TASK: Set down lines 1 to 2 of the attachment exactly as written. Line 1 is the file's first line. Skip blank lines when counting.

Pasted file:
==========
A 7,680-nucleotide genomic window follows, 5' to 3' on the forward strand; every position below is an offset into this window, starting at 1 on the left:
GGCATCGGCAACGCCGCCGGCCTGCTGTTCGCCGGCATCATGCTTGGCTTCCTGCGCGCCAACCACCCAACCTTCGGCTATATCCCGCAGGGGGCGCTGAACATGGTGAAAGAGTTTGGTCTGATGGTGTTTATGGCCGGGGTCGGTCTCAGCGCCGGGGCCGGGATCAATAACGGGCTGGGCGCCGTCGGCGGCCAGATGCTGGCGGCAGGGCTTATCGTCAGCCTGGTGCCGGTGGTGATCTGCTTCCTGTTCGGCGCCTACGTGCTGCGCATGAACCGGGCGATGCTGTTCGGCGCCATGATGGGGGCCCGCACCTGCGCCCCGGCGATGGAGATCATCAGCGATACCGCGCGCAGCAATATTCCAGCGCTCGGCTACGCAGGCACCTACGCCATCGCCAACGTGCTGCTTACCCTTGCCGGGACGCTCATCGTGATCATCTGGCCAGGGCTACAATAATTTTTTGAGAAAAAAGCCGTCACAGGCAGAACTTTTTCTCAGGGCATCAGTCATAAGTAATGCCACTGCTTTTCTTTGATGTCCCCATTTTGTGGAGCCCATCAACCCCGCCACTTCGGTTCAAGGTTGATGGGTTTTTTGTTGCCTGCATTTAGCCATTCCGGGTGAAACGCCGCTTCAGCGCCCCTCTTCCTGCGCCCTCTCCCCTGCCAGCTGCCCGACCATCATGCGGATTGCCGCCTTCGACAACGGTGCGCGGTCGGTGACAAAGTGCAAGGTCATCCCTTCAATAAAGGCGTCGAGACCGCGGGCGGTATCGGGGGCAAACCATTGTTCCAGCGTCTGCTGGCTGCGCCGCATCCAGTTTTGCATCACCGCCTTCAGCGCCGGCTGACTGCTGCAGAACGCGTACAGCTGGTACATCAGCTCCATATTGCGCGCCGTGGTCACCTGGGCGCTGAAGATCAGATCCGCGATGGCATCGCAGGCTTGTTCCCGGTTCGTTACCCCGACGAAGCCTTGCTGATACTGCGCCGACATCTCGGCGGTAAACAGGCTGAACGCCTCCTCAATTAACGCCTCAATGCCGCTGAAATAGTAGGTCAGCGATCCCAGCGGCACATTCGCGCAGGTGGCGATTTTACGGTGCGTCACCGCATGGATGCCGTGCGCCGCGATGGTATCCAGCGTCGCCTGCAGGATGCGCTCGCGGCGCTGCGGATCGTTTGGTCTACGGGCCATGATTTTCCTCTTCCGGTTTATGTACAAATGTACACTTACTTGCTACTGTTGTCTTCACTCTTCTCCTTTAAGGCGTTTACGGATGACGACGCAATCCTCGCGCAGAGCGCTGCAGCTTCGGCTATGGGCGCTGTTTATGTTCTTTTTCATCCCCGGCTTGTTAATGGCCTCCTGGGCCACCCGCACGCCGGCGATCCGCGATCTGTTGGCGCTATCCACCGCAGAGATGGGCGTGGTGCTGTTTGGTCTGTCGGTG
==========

A 7,680-nucleotide genomic window follows, 5' to 3' on the forward strand; every position below is an offset into this window, starting at 1 on the left:
GGCATCGGCAACGCCGCCGGCCTGCTGTTCGCCGGCATCATGCTTGGCTTCCTGCGCGCCAACCACCCAACCTTCGGCTATATCCCGCAGGGGGCGCTGAACATGGTGAAAGAGTTTGGTCTGATGGTGTTTATGGCCGGGGTCGGTCTCAGCGCCGGGGCCGGGATCAATAACGGGCTGGGCGCCGTCGGCGGCCAGATGCTGGCGGCAGGGCTTATCGTCAGCCTGGTGCCGGTGGTGATCTGCTTCCTGTTCGGCGCCTACGTGCTGCGCATGAACCGGGCGATGCTGTTCGGCGCCATGATGGGGGCCCGCACCTGCGCCCCGGCGATGGAGATCATCAGCGATACCGCGCGCAGCAATATTCCAGCGCTCGGCTACGCAGGCACCTACGCCATCGCCAACGTGCTGCTTACCCTTGCCGGGACGCTCATCGTGATCATCTGGCCAGGGCTACAATAATTTTTTGAGAAAAAAGCCGTCACAGGCAGAACTTTTTCTCAGGGCATCAGTCATAAGTAATGCCACTGCTTTTCTTTGATGTCCCCATTTTGTGGAGCCCATCAACCCCGCCACTTCGGTTCAAGGTTGATGGGTTTTTTGTTGCCTGCATTTAGCCATTCCGGGTGAAACGCCGCTTCAGCGCCCCTCTTCCTGCGCCCTCTCCCCTGCCAGCTGCCCGACCATCATGCGGATTGCCGCCTTCGACAACGGTGCGCGGTCGGTGACAAAGTGCAAGGTCATCCCTTCAATAAAGGCGTCGAGACCGCGGGCGGTATCGGGGGCAAACCATTGTTCCAGCGTCTGCTGGCTGCGCCGCATCCAGTTTTGCATCACCGCCTTCAGCGCCGGCTGACTGCTGCAGAACGCGTACAGCTGGTACATCAGCTCCATATTGCGCGCCGTGGTCACCTGGGCGCTGAAGATCAGATCCGCGATGGCATCGCAGGCTTGTTCCCGGTTCGTTACCCCGACGAAGCCTTGCTGATACTGCGCCGACATCTCGGCGGTAAACAGGCTGAACGCCTCCTCAATTAACGCCTCAATGCCGCTGAAATAGTAGGTCAGCGATCCCAGCGGCACATTCGCGCAGGTGGCGATTTTACGGTGCGTCACCGCATGGATGCCGTGCGCCGCGATGGTATCCAGCGTCGCCTGCAGGATGCGCTCGCGGCGCTGCGGATCGTTTGGTCTACGGGCCATGATTTTCCTCTTCCGGTTTATGTACAAATGTACACTTACTTGCTACTGTTGTCTTCACTCTTCTCCTTTAAGGCGTTTACGGATGACGACGCAATCCTCGCGCAGAGCGCTGCAGCTTCGGCTATGGGCGCTGTTTATGTTCTTTTTCATCCCCGGCTTGTTAATGGCCTCCTGGGCCACCCGCACGCCGGCGATCCGCGATCTGTTGGCGCTATCCACCGCAGAGATGGGCGTGGTGCTGTTTGGTCTGTCGGTG